Frequently Asked Questions (FAQ)

Background Information

  • Why is the University of Michigan conducting a Campus Climate Survey Related to Sex and Gender?
    Climate surveys have long been identified as a best practice for universities to better understand sexual harassment and misconduct on their campuses. As such, the university maintains a regular cadence of climate surveying. The 2024 Campus Climate Survey Related to Sex and Gender assesses how the prevalent sexual harassment and misconduct is for our students, staff, and faculty, along with perceptions of these issues on our campuses, and awareness of campus responses and resources.

    Research shows that thriving campus climates directly contribute to the overall wellbeing and success for students, staff and faculty. Information gathered in this survey will help us better understand how members of our university communities experience the university climate, including the ways it is impacted by sexual harassment and misconduct, and how healthier campus community climates can be supported with prevention and response efforts.
  • Who is Rankin Climate and why were they contracted to administer this survey?
    Rankin Climate is an external and independent campus climate assessment firm. Best practice indicates the need for third party expertise in conducting climate surveys so that participants can feel confident about the integrity of the surveying process and the confidentiality of their responses. This results in higher response rates and more credible findings. With over 20 years of experience, Rankin Climate has done climate assessment using the ARC3 with more than 250 universities nationwide.
  • Did the Institutional Review Board (IRB) review the survey protocol?
    The ARC3 Campus Climate Survey Related to Sex and Gender survey instrument and protocol were reviewed by the University of Michigan’s IRB.The application was given a “Not Regulated” determination, which means the IRB determined the survey was not human subjects research and, therefore, no IRB approval or oversight is required. The IRB considered the survey to be “Not Regulated” because it is a quality assurance and quality improvement activity with the intent of improving university services or programs.


Survey Questions

  • How was the ARC3 survey instrument developed?
    The Administrator-Researcher Campus Climate Collaborative (ARC3) survey instrument was developed by a collaborative composed of leading researchers and higher education professionals in response to a 2014 White House Task Force Report1 which considered rates of sexual violence on college campuses in the United States and set forth action steps and recommendations, including conducting regular campus climate assessments.

    The questions asked in this survey are intended to support a comprehensive understanding of the campus climate related to sex and gender, including with regards to sexual harassment and misconduct.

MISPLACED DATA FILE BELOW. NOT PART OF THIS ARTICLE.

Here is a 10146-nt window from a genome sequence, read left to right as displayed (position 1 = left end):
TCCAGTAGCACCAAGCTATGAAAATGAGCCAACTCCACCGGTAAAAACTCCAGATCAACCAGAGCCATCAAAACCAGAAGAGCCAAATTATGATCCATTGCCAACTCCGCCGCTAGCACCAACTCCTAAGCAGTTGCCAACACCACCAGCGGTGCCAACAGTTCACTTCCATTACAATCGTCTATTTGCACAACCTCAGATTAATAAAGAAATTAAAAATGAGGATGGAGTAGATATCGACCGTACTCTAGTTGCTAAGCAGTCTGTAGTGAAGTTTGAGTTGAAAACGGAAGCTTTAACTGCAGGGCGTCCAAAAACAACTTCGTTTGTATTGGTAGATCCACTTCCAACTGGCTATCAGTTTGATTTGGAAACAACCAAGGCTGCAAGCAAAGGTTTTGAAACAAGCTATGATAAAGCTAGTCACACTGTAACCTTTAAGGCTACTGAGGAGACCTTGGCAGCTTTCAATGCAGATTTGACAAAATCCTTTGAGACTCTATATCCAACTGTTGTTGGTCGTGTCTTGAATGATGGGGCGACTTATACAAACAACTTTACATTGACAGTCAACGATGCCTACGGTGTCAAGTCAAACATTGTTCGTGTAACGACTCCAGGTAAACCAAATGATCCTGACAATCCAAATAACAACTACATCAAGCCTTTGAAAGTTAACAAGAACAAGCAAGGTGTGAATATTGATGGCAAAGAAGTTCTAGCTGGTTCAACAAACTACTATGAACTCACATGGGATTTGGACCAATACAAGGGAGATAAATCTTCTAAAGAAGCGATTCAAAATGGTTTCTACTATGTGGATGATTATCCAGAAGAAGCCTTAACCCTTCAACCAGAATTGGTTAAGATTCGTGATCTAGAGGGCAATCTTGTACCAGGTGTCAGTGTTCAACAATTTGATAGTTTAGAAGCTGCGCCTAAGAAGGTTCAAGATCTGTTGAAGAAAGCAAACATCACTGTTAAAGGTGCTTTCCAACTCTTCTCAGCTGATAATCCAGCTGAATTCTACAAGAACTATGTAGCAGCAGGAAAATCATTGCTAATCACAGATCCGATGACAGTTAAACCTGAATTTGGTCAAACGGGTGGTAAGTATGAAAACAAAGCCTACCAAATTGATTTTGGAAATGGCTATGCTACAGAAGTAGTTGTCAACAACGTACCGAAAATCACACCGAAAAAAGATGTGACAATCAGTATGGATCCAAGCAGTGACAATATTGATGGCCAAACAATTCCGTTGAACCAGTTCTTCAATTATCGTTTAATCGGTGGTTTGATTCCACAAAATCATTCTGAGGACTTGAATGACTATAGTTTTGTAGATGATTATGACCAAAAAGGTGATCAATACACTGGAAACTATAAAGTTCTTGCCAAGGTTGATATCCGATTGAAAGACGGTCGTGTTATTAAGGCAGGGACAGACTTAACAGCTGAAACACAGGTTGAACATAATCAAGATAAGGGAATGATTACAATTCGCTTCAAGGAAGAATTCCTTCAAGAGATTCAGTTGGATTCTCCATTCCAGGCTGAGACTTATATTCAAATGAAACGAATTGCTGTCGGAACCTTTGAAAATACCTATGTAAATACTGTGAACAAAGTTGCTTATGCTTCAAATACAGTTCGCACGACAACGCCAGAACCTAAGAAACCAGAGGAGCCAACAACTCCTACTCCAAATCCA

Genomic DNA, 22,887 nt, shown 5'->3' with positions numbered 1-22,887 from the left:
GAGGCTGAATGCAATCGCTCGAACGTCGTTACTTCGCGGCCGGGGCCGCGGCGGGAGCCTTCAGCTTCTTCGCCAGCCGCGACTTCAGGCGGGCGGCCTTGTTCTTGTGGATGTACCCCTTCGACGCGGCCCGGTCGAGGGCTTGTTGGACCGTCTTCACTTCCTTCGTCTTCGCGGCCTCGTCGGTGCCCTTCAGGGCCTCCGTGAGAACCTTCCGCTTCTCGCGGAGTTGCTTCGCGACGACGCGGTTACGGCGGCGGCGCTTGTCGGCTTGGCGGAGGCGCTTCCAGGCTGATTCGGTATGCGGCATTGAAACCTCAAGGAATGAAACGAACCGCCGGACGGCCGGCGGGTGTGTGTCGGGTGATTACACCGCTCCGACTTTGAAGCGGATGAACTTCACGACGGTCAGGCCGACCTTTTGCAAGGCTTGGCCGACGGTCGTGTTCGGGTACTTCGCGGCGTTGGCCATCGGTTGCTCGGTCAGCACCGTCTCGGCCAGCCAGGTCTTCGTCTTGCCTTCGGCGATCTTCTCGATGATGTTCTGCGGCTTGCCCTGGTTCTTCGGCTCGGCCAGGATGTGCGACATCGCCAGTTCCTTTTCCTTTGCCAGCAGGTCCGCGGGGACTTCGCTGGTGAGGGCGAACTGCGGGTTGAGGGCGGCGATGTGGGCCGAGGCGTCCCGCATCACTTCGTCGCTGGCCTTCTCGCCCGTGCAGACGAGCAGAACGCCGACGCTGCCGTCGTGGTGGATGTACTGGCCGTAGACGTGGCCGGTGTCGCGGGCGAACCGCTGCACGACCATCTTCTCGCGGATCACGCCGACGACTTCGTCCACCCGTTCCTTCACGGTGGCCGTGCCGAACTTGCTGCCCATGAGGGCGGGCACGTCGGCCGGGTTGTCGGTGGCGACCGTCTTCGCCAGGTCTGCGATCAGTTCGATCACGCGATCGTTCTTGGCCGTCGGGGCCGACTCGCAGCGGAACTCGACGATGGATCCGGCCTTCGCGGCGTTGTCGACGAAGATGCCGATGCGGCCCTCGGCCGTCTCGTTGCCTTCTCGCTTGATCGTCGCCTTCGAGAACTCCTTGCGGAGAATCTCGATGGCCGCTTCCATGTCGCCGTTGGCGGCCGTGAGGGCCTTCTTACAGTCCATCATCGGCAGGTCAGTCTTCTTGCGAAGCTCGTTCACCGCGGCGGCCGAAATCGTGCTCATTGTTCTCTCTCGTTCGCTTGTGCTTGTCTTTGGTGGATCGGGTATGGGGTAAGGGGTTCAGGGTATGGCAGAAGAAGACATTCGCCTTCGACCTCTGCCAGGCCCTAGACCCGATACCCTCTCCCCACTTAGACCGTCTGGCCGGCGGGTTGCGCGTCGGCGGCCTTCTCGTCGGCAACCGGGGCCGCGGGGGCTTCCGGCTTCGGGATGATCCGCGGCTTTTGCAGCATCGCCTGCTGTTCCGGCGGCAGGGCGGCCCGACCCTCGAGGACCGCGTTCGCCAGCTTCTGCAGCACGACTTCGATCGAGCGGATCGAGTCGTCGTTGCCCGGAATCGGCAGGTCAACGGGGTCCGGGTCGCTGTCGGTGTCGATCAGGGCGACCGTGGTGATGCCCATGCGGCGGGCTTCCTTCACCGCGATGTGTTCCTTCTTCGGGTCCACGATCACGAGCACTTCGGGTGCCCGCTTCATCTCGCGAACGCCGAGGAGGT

The survey has been widely used by colleges and universities in the U.S. as well as internationally. It has been implemented at the state level in university systems in Illinois, Pennsylvania, Texas, and Washington and has also been used by the national university systems of Denmark and Ireland.

    1 White House Task Force to Protect Students from Sexual Violence, Not Alone, April 2014, 1-23.
  • Why do some demographic questions contain a very large number of response options?
    In campus climate research it is important for survey participants to “see” themselves in response choices to prevent “othering” an individual or an individual’s characteristics. Some researchers maintain that assigning someone to the status of “other” is a form of marginalization and should be minimized, particularly in campus climate research which has an intended purpose of inclusiveness.

    Along these lines, survey respondents will see a long list of possible choices for many demographic questions. However, it is reasonably impossible to include every possible choice to every question, but the goal is to reduce the number of respondents who must choose “other.”


  • What survey methodology is being used for the Campus Climate Survey Related to Sex and Gender?
    A stratified representative sample of undergraduate students, graduate students, staff, and faculty on each campus at the University of Michigan including Michigan Medicine will receive an email invitation to complete the survey. Sample surveying is widely recognized as the gold standard for collecting comprehensive reliable information representing the range of campus experiences1. For a system-wide survey assessing experiences on a number of different campuses a high-quality stratified sample approach achieves the following:

    • Assessment of representation of the varied experiences and perceptions of campus populations. This is because certain demographic groups are both over-represented within our campus communities and more likely to respond to an invitation to participate in a survey resulting in a particular demographic of experiences becoming the dominant narrative in survey findings. Sample survey methodology improves the reliability of the findings.
    • More accurate representation of the rich contextual nuances of different campuses within a large university system so that differences are both accounted for and findings are comparable across the system — comparisons that can only be made if the same methodology is used to collect data on each campus.

    1Daniel, J. (2012). Choosing between taking a census and sampling. In Sampling Essentials: Practical Guidelines for Making Sampling Choices (pp. 23-65). SAGE Publications, Inc., ↩︎


  • Who is being invited to take this survey?
    A representative sample of undergraduate and graduate students, faculty, and staff on each campus at the University of Michigan and Michigan Medicine will be randomly selected to complete the survey.